The research was supported by the National Research Programme Latvian Heritageand Future Challenges for the Sustainability of the State Project Challenges for the Latvian State and Society and the Solutions In International Context (Interframe-LV, Project No.VPP-IZM-2018/1-0005).

Conflict of Interest

The authors declare that the research was conducted in the absence of any commercial or financial relationships that could be construed as a potential conflict of interest.

Publisher's Note

All claims expressed in this article are solely those of the authors and do not necessarily represent those of their affiliated organizations, or those of the publisher, the editors and the reviewers. Any product that may be evaluated in this article, or claim that may be made by its manufacturer, is not guaranteed or endorsed by the publisher.


1. Polski MM, Ostrom E. An Institutional Framework for Policy Analysis and Design. In Elinor Ostrom and the Bloomington School of Political Economy: A Framework for Policy Analysis. Lanham, MD: Lexington Books (2017).

Google Scholar

2. Hale T, Angrist N, Goldszmidt R, Kira B, Petherick A, Phillips T, et al. Data from: a global panel database of pandemic policies. oxford COVID-19 government response tracker. Nature Human Behav. Oxford (2021) 5:529–38. doi: 10.1038/s41562-021-01079-8

PubMed Abstract | CrossRef Full Text | Google Scholar

3. Kunicova J. Driving the COVID-19 Response from the center: institutional mechanisms to ensure whole-of-government coordination. World Bank. Washington, DC (2020). Available online at: (accessed December 18, 2021).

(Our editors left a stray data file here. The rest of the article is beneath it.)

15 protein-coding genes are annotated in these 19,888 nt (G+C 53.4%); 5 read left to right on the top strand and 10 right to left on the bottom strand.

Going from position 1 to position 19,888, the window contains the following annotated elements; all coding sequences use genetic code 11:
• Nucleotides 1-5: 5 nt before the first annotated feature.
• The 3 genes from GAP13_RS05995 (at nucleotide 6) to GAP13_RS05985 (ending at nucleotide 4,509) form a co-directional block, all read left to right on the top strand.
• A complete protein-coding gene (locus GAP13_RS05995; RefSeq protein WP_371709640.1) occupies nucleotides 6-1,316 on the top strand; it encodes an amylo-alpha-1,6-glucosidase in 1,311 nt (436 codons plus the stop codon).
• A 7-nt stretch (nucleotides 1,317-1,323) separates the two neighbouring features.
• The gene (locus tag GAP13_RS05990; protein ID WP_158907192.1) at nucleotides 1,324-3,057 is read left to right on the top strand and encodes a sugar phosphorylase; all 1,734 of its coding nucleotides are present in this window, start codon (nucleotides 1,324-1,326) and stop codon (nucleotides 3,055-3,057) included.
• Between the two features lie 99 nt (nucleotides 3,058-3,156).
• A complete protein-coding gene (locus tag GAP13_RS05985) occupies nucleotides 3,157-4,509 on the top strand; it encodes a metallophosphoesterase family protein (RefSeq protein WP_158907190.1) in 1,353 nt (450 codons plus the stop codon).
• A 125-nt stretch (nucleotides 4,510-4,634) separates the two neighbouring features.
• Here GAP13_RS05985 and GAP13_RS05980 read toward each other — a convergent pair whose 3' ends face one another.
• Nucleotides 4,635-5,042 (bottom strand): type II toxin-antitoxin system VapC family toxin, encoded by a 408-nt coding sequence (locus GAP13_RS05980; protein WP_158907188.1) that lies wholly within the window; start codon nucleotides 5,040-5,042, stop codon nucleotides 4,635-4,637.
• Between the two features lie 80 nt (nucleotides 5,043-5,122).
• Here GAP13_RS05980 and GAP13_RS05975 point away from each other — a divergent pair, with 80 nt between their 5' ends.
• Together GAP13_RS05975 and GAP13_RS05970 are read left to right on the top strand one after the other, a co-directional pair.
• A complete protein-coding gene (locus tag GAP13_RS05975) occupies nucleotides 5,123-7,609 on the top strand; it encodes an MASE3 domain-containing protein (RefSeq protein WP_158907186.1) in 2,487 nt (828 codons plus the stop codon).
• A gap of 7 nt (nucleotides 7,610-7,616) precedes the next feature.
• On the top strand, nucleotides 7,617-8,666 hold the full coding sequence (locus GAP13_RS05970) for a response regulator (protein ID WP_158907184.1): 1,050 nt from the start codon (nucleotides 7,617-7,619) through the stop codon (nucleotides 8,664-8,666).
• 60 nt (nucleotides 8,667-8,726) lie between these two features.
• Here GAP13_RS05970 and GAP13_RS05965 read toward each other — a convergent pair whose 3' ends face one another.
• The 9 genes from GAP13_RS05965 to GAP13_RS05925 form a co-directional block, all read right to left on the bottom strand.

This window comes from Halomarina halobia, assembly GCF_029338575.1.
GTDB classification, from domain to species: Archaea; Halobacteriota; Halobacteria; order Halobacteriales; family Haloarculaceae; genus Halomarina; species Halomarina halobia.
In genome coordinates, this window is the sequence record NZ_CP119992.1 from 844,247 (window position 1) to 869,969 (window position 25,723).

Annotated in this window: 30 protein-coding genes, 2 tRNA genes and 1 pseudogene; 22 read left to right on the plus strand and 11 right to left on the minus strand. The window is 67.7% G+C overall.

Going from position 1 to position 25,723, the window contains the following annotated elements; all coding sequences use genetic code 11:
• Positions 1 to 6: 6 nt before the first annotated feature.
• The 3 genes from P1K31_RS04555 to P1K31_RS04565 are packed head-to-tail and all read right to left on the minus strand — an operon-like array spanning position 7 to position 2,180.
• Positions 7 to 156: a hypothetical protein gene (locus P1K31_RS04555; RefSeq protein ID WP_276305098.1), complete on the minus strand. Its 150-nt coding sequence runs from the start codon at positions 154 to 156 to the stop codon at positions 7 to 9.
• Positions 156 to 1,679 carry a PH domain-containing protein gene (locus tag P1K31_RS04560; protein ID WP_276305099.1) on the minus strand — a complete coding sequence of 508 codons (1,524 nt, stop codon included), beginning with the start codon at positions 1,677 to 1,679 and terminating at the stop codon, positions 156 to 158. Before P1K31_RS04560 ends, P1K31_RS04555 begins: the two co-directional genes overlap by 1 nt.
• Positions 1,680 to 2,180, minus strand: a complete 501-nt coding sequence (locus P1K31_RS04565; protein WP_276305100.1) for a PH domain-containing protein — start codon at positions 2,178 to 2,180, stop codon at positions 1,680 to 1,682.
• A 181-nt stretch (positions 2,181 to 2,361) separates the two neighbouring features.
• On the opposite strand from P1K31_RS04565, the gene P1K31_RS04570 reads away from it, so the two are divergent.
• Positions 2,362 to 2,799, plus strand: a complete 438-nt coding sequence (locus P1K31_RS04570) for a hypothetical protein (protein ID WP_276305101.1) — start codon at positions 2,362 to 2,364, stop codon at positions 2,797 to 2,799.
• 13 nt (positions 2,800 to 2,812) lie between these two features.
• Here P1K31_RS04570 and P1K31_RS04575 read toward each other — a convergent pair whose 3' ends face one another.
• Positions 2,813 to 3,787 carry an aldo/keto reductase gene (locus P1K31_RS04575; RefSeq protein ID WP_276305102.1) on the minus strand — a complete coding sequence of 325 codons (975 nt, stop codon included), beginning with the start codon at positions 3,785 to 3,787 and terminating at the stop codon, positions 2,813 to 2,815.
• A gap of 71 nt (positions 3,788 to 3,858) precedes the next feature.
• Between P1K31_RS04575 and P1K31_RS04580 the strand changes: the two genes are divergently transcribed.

Google Scholar

4. Williams CC, Horodnic IA. Explaining and tackling the shadow economy in Estonia, Latvia and Lithuania: a tax morale approach. Baltic J Econo. (2015) 15:781–98. doi: 10.1080/1406099X.2015.1114714

CrossRef Full Text | Google Scholar

5. Šteinbuka I. (scientific editor), team of authors. Latvijas tautsaimnieciba pandēmijas ēnā un pēckrizes izrāviena iespējas = Latvian Economy in the Shadow of Pandemic and Opportunities of the Post-Crisis Recovery. Riga: University of Latvia Press (2021) 81–103. doi: 10.22364/ltpepii

CrossRef Full Text | Google Scholar

6. Latvijas Valsts kontrole. Covid-19 izplatibas ierobežošanai nepieciešamo resursu nodrošinājums valsts un pašvaldibu institucijās. Riga: Situācijas izpētes zinojums. (2021). Available online at: (accessed December 18, 2021).

Google Scholar

7. For example see OECD. Government at a Glance 2019. Paris: OECD Publishing. (2019) doi: 10.1787/8ccf5c38-en,125-131

CrossRef Full Text | Google Scholar

8. International Monetary Fund. Chapter 2 Europe's Shadow Economies: Estimating Size and Outlining Policy Options. Washington, DC: The Global Informal Workforce. USA (2021) doi: 10.5089/9781513575919.071 (accessed January 18, 2022).

CrossRef Full Text | Google Scholar

9. European Commission. Data from: Standard Eurobarometer 92.3, 93.1, 94.3, 95.3. Available online at: (accessed December 18, 2021).

Google Scholar

10. SKDS. Data from: September 2020 and of November 2021.

Google Scholar

11. World Health Organization. WHO COVID-19 Dashboard. Geneva (2020). Available online at: (accessed January 8, 2022).

Google Scholar

12. Frey CB, Chen C, PresidentewU7 G. Democracy, Culture, and Contagion: Political Regimes and Countries Responsiveness to Covid-19. Oxford: Oxford Martin School. Oxford University (2020).

Google Scholar

13. European Commission. Data from: Standard Eurobarometer 95. Spring 2021. Available online at: (accessed December 18, 2021).

Google Scholar